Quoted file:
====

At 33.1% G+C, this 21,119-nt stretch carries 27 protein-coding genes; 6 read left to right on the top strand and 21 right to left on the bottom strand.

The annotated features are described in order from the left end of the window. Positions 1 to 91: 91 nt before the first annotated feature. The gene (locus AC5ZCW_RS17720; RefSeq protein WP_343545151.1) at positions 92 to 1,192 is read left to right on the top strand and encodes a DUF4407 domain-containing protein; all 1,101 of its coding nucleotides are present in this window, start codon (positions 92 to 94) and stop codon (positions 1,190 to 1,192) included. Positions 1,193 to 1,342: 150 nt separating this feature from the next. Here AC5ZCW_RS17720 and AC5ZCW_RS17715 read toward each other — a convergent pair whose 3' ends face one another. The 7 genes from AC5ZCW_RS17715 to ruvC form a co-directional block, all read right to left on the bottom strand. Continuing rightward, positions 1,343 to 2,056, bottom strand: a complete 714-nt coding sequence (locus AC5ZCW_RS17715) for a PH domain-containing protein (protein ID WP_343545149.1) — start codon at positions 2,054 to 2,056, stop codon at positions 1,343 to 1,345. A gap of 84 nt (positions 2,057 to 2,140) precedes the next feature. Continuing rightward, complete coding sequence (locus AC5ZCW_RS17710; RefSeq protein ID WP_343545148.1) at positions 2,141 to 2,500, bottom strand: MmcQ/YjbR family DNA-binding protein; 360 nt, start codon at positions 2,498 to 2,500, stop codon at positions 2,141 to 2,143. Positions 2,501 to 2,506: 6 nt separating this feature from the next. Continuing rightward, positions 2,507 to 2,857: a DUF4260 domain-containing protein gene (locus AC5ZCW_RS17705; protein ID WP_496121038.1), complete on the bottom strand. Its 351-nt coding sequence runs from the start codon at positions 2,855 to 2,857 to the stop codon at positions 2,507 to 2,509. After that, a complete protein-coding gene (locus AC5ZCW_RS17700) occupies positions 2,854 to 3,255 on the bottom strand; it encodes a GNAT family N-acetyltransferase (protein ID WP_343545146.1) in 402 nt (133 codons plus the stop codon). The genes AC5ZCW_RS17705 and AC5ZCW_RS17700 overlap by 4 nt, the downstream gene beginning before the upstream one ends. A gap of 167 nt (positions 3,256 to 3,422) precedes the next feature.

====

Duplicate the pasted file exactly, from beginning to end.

At 33.1% G+C, this 21,119-nt stretch carries 27 protein-coding genes; 6 read left to right on the top strand and 21 right to left on the bottom strand.

The annotated features are described in order from the left end of the window. Positions 1 to 91: 91 nt before the first annotated feature. The gene (locus AC5ZCW_RS17720; RefSeq protein WP_343545151.1) at positions 92 to 1,192 is read left to right on the top strand and encodes a DUF4407 domain-containing protein; all 1,101 of its coding nucleotides are present in this window, start codon (positions 92 to 94) and stop codon (positions 1,190 to 1,192) included. Positions 1,193 to 1,342: 150 nt separating this feature from the next. Here AC5ZCW_RS17720 and AC5ZCW_RS17715 read toward each other — a convergent pair whose 3' ends face one another. The 7 genes from AC5ZCW_RS17715 to ruvC form a co-directional block, all read right to left on the bottom strand. Continuing rightward, positions 1,343 to 2,056, bottom strand: a complete 714-nt coding sequence (locus AC5ZCW_RS17715) for a PH domain-containing protein (protein ID WP_343545149.1) — start codon at positions 2,054 to 2,056, stop codon at positions 1,343 to 1,345. A gap of 84 nt (positions 2,057 to 2,140) precedes the next feature. Continuing rightward, complete coding sequence (locus AC5ZCW_RS17710; RefSeq protein ID WP_343545148.1) at positions 2,141 to 2,500, bottom strand: MmcQ/YjbR family DNA-binding protein; 360 nt, start codon at positions 2,498 to 2,500, stop codon at positions 2,141 to 2,143. Positions 2,501 to 2,506: 6 nt separating this feature from the next. Continuing rightward, positions 2,507 to 2,857: a DUF4260 domain-containing protein gene (locus AC5ZCW_RS17705; protein ID WP_496121038.1), complete on the bottom strand. Its 351-nt coding sequence runs from the start codon at positions 2,855 to 2,857 to the stop codon at positions 2,507 to 2,509. After that, a complete protein-coding gene (locus AC5ZCW_RS17700) occupies positions 2,854 to 3,255 on the bottom strand; it encodes a GNAT family N-acetyltransferase (protein ID WP_343545146.1) in 402 nt (133 codons plus the stop codon). The genes AC5ZCW_RS17705 and AC5ZCW_RS17700 overlap by 4 nt, the downstream gene beginning before the upstream one ends. A gap of 167 nt (positions 3,256 to 3,422) precedes the next feature.